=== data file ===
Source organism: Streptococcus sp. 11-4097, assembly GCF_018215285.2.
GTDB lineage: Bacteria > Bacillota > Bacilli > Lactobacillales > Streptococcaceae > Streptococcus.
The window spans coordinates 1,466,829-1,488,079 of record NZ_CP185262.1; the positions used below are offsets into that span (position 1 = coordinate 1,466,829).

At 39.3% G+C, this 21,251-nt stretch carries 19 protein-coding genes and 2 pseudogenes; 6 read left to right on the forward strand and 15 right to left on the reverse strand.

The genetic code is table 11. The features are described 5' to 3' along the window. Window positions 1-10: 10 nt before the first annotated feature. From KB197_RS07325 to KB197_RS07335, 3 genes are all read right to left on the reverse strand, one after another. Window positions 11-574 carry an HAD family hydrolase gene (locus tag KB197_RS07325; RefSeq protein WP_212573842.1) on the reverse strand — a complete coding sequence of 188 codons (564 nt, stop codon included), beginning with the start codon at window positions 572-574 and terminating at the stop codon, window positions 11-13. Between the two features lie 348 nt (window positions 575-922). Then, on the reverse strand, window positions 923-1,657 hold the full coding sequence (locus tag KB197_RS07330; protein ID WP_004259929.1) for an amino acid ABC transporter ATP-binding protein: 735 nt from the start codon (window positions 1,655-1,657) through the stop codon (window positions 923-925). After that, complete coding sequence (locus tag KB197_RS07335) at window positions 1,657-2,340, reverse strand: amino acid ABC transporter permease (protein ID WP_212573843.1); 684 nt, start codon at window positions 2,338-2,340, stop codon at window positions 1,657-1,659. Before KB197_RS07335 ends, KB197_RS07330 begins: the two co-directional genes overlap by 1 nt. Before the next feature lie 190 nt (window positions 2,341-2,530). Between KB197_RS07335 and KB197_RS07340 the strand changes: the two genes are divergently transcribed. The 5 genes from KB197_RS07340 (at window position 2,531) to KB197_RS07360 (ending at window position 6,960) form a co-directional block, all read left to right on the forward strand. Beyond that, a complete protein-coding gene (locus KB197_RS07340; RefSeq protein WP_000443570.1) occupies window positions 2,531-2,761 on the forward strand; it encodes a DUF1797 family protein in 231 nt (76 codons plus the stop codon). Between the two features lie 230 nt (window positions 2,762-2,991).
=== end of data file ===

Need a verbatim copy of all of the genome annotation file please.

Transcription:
Source organism: Streptococcus sp. 11-4097, assembly GCF_018215285.2.
GTDB lineage: Bacteria > Bacillota > Bacilli > Lactobacillales > Streptococcaceae > Streptococcus.
The window spans coordinates 1,466,829-1,488,079 of record NZ_CP185262.1; the positions used below are offsets into that span (position 1 = coordinate 1,466,829).

At 39.3% G+C, this 21,251-nt stretch carries 19 protein-coding genes and 2 pseudogenes; 6 read left to right on the forward strand and 15 right to left on the reverse strand.

The genetic code is table 11. The features are described 5' to 3' along the window. Window positions 1-10: 10 nt before the first annotated feature. From KB197_RS07325 to KB197_RS07335, 3 genes are all read right to left on the reverse strand, one after another. Window positions 11-574 carry an HAD family hydrolase gene (locus tag KB197_RS07325; RefSeq protein WP_212573842.1) on the reverse strand — a complete coding sequence of 188 codons (564 nt, stop codon included), beginning with the start codon at window positions 572-574 and terminating at the stop codon, window positions 11-13. Between the two features lie 348 nt (window positions 575-922). Then, on the reverse strand, window positions 923-1,657 hold the full coding sequence (locus tag KB197_RS07330; protein ID WP_004259929.1) for an amino acid ABC transporter ATP-binding protein: 735 nt from the start codon (window positions 1,655-1,657) through the stop codon (window positions 923-925). After that, complete coding sequence (locus tag KB197_RS07335) at window positions 1,657-2,340, reverse strand: amino acid ABC transporter permease (protein ID WP_212573843.1); 684 nt, start codon at window positions 2,338-2,340, stop codon at window positions 1,657-1,659. Before KB197_RS07335 ends, KB197_RS07330 begins: the two co-directional genes overlap by 1 nt. Before the next feature lie 190 nt (window positions 2,341-2,530). Between KB197_RS07335 and KB197_RS07340 the strand changes: the two genes are divergently transcribed. The 5 genes from KB197_RS07340 (at window position 2,531) to KB197_RS07360 (ending at window position 6,960) form a co-directional block, all read left to right on the forward strand. Beyond that, a complete protein-coding gene (locus KB197_RS07340; RefSeq protein WP_000443570.1) occupies window positions 2,531-2,761 on the forward strand; it encodes a DUF1797 family protein in 231 nt (76 codons plus the stop codon). Between the two features lie 230 nt (window positions 2,762-2,991).